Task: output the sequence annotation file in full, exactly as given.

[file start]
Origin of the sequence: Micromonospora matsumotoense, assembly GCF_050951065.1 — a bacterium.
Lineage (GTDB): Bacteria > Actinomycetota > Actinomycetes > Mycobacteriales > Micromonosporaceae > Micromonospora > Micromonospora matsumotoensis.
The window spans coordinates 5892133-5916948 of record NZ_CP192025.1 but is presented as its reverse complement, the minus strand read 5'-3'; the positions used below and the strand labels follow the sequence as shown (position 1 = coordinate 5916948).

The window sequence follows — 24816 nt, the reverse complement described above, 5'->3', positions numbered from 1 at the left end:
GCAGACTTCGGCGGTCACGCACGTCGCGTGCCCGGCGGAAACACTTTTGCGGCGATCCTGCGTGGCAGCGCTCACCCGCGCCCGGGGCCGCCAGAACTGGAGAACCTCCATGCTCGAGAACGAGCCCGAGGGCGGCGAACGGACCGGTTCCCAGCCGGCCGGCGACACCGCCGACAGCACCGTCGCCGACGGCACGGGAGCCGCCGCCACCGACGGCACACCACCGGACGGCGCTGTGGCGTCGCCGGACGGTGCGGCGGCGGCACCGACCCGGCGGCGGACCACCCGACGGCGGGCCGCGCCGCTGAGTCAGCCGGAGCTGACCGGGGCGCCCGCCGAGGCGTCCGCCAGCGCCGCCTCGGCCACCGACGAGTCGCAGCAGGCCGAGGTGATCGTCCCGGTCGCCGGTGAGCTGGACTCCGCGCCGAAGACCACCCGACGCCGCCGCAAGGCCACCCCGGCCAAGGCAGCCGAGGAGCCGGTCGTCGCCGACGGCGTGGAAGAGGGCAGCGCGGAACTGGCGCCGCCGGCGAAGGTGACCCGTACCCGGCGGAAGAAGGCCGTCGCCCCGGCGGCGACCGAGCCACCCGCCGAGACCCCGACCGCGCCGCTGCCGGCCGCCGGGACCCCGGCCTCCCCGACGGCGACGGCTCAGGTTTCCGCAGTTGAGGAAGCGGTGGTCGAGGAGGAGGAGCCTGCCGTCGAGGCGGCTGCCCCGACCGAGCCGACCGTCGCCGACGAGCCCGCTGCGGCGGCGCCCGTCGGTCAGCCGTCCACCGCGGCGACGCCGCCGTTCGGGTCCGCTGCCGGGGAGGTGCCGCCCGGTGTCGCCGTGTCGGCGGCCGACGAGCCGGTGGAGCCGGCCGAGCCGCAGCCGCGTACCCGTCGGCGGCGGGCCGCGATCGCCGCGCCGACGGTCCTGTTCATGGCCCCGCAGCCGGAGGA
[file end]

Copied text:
Origin of the sequence: Micromonospora matsumotoense, assembly GCF_050951065.1 — a bacterium.
Lineage (GTDB): Bacteria > Actinomycetota > Actinomycetes > Mycobacteriales > Micromonosporaceae > Micromonospora > Micromonospora matsumotoensis.
The window spans coordinates 5892133-5916948 of record NZ_CP192025.1 but is presented as its reverse complement, the minus strand read 5'-3'; the positions used below and the strand labels follow the sequence as shown (position 1 = coordinate 5916948).

The window sequence follows — 24816 nt, the reverse complement described above, 5'->3', positions numbered from 1 at the left end:
GCAGACTTCGGCGGTCACGCACGTCGCGTGCCCGGCGGAAACACTTTTGCGGCGATCCTGCGTGGCAGCGCTCACCCGCGCCCGGGGCCGCCAGAACTGGAGAACCTCCATGCTCGAGAACGAGCCCGAGGGCGGCGAACGGACCGGTTCCCAGCCGGCCGGCGACACCGCCGACAGCACCGTCGCCGACGGCACGGGAGCCGCCGCCACCGACGGCACACCACCGGACGGCGCTGTGGCGTCGCCGGACGGTGCGGCGGCGGCACCGACCCGGCGGCGGACCACCCGACGGCGGGCCGCGCCGCTGAGTCAGCCGGAGCTGACCGGGGCGCCCGCCGAGGCGTCCGCCAGCGCCGCCTCGGCCACCGACGAGTCGCAGCAGGCCGAGGTGATCGTCCCGGTCGCCGGTGAGCTGGACTCCGCGCCGAAGACCACCCGACGCCGCCGCAAGGCCACCCCGGCCAAGGCAGCCGAGGAGCCGGTCGTCGCCGACGGCGTGGAAGAGGGCAGCGCGGAACTGGCGCCGCCGGCGAAGGTGACCCGTACCCGGCGGAAGAAGGCCGTCGCCCCGGCGGCGACCGAGCCACCCGCCGAGACCCCGACCGCGCCGCTGCCGGCCGCCGGGACCCCGGCCTCCCCGACGGCGACGGCTCAGGTTTCCGCAGTTGAGGAAGCGGTGGTCGAGGAGGAGGAGCCTGCCGTCGAGGCGGCTGCCCCGACCGAGCCGACCGTCGCCGACGAGCCCGCTGCGGCGGCGCCCGTCGGTCAGCCGTCCACCGCGGCGACGCCGCCGTTCGGGTCCGCTGCCGGGGAGGTGCCGCCCGGTGTCGCCGTGTCGGCGGCCGACGAGCCGGTGGAGCCGGCCGAGCCGCAGCCGCGTACCCGTCGGCGGCGGGCCGCGATCGCCGCGCCGACGGTCCTGTTCATGGCCCCGCAGCCGGAGGA